‘I’m having so much fun and giving it everything I’ve got’: Coronation Street star Faye Brookes loving life back on stage with Chicago
There’s no secret formula to cracking showbiz. It’s a cut-throat and horrifically unfair industry, chewing up and spitting out as many would-be stars as it nurtures. Coronation Street’s Faye Brookes knew this going in. She knew it would be hard and unforgiving and that the recipe would require just as much luck as dedication.
But she had a secret ingredient: she absolutely loved it.
Born in Trafford in Manchester, Faye indulged a real love of performance and play from an early age, roping her younger brother Jack into the various skits she’d put on for the family, expanding her efforts to put smiles on faces with each bespoke childhood matinee production. To put it transactionally, she logged her 10,000 hours early.
“I genuinely loved playing - becoming different characters and putting on voices,” Faye, 34, tells me from a sweltering dressing room in Cardiff ahead of that night’s performance of Chicago, in which she plays Roxie. “That sense of play stayed with me and kept me free-spirited and doe-eyed, even though it’s a competitive industry which relies on the luck of the draw.”
Not one to be weighed down by hefty odds stacked against anyone making it, Faye instead tapped into her endless well of passion to great effect. In just her second year at the Guildford School of Acting, she was snapped up by an agent and cast in a West End musical. Which makes it all sound a lot easier than it actually was.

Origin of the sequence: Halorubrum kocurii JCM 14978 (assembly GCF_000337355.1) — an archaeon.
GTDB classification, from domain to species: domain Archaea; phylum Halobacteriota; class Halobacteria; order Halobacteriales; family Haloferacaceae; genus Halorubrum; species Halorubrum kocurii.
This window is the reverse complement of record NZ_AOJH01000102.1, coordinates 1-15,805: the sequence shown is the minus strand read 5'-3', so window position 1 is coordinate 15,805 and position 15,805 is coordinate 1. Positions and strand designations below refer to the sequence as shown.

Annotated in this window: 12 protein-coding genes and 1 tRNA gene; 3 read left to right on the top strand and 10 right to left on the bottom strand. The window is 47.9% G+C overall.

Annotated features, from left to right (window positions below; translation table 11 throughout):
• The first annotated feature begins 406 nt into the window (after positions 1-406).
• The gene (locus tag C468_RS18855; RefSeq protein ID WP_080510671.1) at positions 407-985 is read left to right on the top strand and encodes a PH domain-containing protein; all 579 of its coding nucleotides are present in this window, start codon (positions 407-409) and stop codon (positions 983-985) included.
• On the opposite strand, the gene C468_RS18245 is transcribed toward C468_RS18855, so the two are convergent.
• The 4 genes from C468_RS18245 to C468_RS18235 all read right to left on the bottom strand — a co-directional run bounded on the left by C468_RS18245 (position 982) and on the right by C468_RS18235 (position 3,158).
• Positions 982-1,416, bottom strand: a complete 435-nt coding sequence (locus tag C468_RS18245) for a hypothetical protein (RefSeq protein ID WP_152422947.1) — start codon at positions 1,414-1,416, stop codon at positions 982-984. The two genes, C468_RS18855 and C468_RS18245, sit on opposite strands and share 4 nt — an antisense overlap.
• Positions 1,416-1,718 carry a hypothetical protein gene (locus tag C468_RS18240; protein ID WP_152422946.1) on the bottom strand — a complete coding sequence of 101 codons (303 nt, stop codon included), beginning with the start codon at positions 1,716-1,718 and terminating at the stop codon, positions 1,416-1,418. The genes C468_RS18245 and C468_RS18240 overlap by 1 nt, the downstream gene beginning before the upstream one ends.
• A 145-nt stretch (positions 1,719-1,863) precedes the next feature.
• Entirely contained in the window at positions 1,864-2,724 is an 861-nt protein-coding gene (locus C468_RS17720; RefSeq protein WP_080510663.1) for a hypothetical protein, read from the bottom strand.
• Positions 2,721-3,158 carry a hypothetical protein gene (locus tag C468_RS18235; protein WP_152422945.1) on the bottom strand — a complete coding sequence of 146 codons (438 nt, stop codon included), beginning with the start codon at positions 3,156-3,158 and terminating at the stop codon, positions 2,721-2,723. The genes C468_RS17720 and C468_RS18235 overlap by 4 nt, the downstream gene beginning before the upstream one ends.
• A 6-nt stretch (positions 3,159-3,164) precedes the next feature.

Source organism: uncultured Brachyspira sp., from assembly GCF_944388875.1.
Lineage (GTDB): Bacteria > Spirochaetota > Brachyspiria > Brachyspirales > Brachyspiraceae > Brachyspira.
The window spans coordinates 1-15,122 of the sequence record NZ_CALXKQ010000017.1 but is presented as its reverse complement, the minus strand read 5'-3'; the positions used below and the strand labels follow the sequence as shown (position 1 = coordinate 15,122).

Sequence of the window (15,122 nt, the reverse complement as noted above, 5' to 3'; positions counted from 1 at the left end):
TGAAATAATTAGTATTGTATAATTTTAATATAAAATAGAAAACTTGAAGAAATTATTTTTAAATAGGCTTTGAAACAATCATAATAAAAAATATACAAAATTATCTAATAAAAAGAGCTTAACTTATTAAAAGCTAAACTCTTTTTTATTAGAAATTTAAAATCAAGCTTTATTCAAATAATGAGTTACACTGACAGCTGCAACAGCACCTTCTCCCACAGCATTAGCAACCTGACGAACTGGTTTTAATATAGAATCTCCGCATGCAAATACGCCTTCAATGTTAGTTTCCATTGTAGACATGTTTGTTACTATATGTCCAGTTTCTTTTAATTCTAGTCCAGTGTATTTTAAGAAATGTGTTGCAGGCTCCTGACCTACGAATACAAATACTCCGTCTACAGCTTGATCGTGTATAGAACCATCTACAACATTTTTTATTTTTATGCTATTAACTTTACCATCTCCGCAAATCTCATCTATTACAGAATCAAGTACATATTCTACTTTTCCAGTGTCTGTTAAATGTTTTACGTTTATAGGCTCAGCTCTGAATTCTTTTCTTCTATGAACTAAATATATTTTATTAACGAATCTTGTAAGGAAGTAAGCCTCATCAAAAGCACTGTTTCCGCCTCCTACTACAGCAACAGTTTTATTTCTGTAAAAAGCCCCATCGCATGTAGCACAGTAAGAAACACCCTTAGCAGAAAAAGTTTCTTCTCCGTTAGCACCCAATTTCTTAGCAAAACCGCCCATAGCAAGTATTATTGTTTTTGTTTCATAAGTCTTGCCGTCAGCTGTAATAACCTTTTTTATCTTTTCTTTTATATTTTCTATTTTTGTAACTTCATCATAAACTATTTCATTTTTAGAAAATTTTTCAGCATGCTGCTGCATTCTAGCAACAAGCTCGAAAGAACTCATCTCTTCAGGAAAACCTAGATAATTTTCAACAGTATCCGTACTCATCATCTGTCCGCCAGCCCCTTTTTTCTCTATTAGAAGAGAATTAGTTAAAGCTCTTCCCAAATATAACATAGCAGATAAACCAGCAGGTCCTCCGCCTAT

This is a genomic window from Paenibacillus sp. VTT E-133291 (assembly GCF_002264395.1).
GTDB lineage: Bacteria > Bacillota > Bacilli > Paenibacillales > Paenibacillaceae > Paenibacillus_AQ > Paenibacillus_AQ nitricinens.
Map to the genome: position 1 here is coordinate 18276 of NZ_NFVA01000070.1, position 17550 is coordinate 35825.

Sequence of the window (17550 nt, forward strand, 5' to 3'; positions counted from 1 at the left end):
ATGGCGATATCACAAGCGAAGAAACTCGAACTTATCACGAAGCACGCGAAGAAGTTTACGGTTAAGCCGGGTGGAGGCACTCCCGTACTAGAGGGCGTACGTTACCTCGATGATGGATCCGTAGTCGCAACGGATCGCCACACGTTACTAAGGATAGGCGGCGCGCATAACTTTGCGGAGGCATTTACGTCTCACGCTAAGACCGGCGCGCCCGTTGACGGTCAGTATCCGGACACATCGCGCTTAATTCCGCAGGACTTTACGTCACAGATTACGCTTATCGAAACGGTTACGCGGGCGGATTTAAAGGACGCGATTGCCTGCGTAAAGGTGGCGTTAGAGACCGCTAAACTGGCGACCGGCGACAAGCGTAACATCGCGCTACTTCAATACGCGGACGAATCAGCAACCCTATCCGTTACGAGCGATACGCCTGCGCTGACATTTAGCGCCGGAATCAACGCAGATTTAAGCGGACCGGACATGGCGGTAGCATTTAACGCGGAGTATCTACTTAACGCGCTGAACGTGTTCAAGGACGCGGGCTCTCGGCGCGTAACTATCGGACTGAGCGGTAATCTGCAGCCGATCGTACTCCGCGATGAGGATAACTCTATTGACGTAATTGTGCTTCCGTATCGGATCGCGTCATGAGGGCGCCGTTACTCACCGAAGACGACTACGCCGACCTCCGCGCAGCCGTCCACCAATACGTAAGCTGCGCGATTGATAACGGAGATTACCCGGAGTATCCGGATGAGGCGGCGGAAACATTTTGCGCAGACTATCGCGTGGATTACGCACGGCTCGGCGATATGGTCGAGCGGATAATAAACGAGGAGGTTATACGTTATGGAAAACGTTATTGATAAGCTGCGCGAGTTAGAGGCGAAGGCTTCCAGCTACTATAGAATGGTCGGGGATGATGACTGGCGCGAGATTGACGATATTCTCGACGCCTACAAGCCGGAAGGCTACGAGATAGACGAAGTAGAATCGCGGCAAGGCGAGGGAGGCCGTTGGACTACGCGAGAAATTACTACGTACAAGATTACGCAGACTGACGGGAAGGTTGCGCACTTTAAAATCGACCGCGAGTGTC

“I’ve always grafted - I worked three jobs while I was studying - but just a taste of that world where you eat, sleep, and breathe it, was enough to convince me I didn’t want to do anything else,” says Faye. “My second year at drama school was make-or-break. Thankfully, I got an agent and the rest was a blur. Surreal.”
When Faye landed the role of Frenchie in Grease in the West End, she was just 20. The next few years were a whirlwind: Faye went on to star in various theatre productions, earning rave reviews for her performances as Princess Fiona in Shrek, as Elle Woods in Legally Blonde, as Ann/Edna in That Day We Sang, and as Liesl in The Sound of Music.
“I was living my dream,” says Faye. But it wasn’t all milk and honey - find the performer who's never been told ‘no’ and you’ve found yourself a liar. “I needed to rely on my love of the job because you get a lot more ‘no’s than ‘yes’s, and I’ve had my fair share of nos. I’ve been there sobbing my heart out after I’ve not gotten a role.
“But I always wake up the next day, dust myself off, look in the mirror, and say ‘what’s next?’” adds Faye. “If rejection breaks you, then you’re not made for this industry. And the highs outweigh the lows for me. When bad things happen, it’s not the end of the world. We’re still here and we can still live beautiful lives. And I’m not one to waste life.
“When I was younger, I was probably a bit naive and in love with every show and role I went for, and you need that love but, with age, I’ve learned not to cede negative energy to drama that’s nothing to do with me,” explains Faye. “I’ve become wiser and more in-the-know in terms of how the industry works. You can’t teach that.
“Before, little things would get to me, whereas now I let them wash over me because I know what’s really important is being happy, family, and loving your job,” she adds. “I’m doing my dream job, so I count my blessings.”